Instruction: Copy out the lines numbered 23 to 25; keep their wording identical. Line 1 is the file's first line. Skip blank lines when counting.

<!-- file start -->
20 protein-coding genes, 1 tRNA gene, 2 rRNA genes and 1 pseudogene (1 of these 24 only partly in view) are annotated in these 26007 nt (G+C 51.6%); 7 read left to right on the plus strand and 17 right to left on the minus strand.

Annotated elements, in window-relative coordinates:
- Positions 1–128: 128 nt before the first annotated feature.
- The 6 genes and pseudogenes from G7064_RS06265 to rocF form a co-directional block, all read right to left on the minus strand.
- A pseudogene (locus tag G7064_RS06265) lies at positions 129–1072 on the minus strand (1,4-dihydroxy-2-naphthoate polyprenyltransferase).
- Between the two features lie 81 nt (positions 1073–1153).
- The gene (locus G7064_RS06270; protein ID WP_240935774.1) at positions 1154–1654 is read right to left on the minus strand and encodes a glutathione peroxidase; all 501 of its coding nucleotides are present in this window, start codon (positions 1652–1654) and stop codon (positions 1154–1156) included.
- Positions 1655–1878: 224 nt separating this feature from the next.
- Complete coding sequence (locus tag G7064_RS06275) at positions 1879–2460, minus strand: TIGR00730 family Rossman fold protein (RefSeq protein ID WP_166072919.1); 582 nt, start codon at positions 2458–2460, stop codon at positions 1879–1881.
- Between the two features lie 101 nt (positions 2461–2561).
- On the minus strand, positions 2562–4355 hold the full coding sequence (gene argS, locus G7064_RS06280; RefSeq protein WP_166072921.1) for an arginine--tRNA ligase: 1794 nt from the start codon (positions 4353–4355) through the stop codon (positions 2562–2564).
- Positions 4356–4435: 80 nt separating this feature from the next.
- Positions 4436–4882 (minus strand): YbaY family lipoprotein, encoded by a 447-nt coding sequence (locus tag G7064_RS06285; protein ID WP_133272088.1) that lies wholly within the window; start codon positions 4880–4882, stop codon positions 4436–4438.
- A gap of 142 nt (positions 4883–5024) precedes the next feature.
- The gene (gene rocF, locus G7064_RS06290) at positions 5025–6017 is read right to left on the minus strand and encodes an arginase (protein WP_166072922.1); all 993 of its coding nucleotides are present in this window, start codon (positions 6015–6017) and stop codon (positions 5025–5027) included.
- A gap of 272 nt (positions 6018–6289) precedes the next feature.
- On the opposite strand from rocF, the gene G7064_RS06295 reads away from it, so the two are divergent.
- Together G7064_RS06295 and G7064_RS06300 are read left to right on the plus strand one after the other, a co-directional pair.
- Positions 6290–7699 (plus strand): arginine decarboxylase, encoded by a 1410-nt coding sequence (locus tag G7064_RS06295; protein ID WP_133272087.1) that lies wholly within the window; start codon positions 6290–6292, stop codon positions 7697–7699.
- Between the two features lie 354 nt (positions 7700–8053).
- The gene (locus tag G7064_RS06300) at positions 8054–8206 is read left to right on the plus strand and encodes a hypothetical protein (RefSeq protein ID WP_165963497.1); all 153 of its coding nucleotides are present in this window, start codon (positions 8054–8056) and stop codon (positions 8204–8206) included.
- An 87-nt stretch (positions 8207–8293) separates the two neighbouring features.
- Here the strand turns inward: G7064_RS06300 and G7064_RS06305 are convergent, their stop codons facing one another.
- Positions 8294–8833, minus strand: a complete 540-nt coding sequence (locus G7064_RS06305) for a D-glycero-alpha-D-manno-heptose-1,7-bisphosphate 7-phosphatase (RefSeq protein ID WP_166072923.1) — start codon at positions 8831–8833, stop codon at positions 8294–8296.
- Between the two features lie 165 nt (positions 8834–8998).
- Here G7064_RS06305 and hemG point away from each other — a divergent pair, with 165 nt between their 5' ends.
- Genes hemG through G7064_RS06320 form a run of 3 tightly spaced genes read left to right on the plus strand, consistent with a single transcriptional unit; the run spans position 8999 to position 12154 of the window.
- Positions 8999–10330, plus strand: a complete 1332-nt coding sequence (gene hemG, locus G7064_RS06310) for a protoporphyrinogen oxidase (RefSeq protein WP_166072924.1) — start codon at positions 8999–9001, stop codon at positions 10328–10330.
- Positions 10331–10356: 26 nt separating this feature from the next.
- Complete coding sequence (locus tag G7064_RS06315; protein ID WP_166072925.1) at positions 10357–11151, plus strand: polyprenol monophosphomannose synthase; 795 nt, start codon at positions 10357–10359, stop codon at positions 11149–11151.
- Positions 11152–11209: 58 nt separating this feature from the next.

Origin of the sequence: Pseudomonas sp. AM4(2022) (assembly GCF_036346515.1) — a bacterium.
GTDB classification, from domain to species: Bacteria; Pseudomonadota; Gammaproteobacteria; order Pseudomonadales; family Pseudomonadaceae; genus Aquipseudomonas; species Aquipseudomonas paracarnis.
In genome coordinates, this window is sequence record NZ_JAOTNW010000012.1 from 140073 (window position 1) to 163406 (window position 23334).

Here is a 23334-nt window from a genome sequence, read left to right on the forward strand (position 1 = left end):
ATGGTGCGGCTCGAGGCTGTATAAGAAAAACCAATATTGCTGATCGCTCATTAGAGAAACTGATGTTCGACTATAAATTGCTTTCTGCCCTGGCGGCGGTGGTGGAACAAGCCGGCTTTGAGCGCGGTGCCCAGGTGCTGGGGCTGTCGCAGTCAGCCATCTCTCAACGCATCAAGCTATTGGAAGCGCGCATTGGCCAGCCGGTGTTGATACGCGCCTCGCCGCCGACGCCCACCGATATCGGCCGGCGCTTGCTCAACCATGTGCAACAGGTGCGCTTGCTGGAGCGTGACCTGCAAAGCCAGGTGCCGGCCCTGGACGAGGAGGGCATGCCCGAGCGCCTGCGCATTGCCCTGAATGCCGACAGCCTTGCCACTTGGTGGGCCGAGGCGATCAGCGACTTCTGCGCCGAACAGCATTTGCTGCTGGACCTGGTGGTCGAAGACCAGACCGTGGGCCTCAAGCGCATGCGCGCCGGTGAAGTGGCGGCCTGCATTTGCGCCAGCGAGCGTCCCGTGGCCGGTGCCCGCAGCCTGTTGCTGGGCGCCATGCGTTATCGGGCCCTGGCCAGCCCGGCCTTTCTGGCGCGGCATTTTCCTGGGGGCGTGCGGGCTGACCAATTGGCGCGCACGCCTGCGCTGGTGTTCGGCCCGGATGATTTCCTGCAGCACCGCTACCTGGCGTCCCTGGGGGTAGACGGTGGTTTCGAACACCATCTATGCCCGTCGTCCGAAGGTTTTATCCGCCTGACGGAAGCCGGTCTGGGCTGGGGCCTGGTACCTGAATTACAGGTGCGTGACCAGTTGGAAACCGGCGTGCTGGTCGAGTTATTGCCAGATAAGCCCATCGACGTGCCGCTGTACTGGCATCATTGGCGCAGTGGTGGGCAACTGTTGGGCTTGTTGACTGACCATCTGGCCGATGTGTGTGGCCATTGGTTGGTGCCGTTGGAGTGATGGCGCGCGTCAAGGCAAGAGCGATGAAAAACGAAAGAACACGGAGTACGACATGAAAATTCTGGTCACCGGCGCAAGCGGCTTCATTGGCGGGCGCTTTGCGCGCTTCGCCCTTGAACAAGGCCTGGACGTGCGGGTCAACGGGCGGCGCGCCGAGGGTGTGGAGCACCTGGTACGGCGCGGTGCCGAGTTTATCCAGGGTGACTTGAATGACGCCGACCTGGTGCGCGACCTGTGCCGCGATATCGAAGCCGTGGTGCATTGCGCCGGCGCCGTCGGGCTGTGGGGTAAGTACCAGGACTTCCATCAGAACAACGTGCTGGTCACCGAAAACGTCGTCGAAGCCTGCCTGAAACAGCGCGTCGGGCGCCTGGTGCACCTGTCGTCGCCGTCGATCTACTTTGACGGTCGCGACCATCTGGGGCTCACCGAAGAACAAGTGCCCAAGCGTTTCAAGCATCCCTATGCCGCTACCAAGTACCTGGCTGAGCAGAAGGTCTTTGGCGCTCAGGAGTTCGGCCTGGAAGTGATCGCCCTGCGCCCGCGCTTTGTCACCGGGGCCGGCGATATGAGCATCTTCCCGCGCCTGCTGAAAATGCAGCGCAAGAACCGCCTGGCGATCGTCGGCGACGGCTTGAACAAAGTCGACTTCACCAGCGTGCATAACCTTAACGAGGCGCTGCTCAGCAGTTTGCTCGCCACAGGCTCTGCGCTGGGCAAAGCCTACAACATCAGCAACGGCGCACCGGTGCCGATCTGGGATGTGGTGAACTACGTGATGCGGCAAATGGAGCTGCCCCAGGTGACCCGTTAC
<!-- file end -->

- Here the strand turns inward: G7064_RS06300 and G7064_RS06305 are convergent, their stop codons facing one another.
- Positions 8294–8833, minus strand: a complete 540-nt coding sequence (locus G7064_RS06305) for a D-glycero-alpha-D-manno-heptose-1,7-bisphosphate 7-phosphatase (RefSeq protein ID WP_166072923.1) — start codon at positions 8831–8833, stop codon at positions 8294–8296.
- Between the two features lie 165 nt (positions 8834–8998).